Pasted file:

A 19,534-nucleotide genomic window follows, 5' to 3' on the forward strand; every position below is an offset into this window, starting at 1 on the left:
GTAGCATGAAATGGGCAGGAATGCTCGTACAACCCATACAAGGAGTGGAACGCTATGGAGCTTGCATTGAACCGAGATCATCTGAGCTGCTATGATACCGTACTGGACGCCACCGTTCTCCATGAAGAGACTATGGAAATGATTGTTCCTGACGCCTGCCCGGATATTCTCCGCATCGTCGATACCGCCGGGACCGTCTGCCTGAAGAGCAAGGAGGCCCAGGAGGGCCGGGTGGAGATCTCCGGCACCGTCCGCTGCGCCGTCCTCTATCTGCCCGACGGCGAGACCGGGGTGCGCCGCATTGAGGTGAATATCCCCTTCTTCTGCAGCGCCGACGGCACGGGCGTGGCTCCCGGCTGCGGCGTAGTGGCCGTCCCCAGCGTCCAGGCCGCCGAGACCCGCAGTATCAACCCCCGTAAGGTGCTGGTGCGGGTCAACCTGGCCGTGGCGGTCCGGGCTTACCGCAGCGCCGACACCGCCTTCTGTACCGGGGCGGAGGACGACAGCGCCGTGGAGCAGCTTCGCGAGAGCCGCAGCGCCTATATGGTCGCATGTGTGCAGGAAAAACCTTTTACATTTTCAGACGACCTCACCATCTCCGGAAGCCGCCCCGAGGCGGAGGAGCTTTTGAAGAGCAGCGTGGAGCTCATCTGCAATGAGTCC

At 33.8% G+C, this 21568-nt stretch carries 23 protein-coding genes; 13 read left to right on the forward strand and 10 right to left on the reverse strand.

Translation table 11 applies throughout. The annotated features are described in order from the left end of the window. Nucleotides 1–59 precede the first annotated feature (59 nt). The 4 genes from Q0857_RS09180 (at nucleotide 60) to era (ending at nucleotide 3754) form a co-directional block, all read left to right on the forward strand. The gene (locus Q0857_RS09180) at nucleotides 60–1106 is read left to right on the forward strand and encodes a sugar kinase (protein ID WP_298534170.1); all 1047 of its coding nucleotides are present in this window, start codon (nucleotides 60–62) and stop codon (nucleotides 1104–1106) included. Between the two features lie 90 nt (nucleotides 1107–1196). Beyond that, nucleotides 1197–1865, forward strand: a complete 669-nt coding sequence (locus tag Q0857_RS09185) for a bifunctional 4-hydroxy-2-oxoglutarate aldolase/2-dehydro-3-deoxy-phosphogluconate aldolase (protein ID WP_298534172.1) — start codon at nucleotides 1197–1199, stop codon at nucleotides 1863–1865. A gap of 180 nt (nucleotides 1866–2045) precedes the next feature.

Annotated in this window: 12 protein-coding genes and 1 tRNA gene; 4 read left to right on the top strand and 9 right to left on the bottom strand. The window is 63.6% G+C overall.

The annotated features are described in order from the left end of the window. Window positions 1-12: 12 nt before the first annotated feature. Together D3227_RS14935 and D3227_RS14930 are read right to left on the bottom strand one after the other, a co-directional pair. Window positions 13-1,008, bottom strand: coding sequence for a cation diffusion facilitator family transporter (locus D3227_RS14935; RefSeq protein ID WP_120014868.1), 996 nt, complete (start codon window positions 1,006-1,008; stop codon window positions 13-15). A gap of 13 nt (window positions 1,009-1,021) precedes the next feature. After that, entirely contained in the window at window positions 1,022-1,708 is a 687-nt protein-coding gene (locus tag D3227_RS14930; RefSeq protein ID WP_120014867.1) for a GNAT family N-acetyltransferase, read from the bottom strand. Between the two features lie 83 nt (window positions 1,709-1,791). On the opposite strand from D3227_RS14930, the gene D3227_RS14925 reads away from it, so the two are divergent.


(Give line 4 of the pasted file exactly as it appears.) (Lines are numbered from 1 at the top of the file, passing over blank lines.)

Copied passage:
Translation table 11 applies throughout. The annotated features are described in order from the left end of the window. Nucleotides 1–59 precede the first annotated feature (59 nt). The 4 genes from Q0857_RS09180 (at nucleotide 60) to era (ending at nucleotide 3754) form a co-directional block, all read left to right on the forward strand. The gene (locus Q0857_RS09180) at nucleotides 60–1106 is read left to right on the forward strand and encodes a sugar kinase (protein ID WP_298534170.1); all 1047 of its coding nucleotides are present in this window, start codon (nucleotides 60–62) and stop codon (nucleotides 1104–1106) included. Between the two features lie 90 nt (nucleotides 1107–1196). Beyond that, nucleotides 1197–1865, forward strand: a complete 669-nt coding sequence (locus tag Q0857_RS09185) for a bifunctional 4-hydroxy-2-oxoglutarate aldolase/2-dehydro-3-deoxy-phosphogluconate aldolase (protein ID WP_298534172.1) — start codon at nucleotides 1197–1199, stop codon at nucleotides 1863–1865. A gap of 180 nt (nucleotides 1866–2045) precedes the next feature.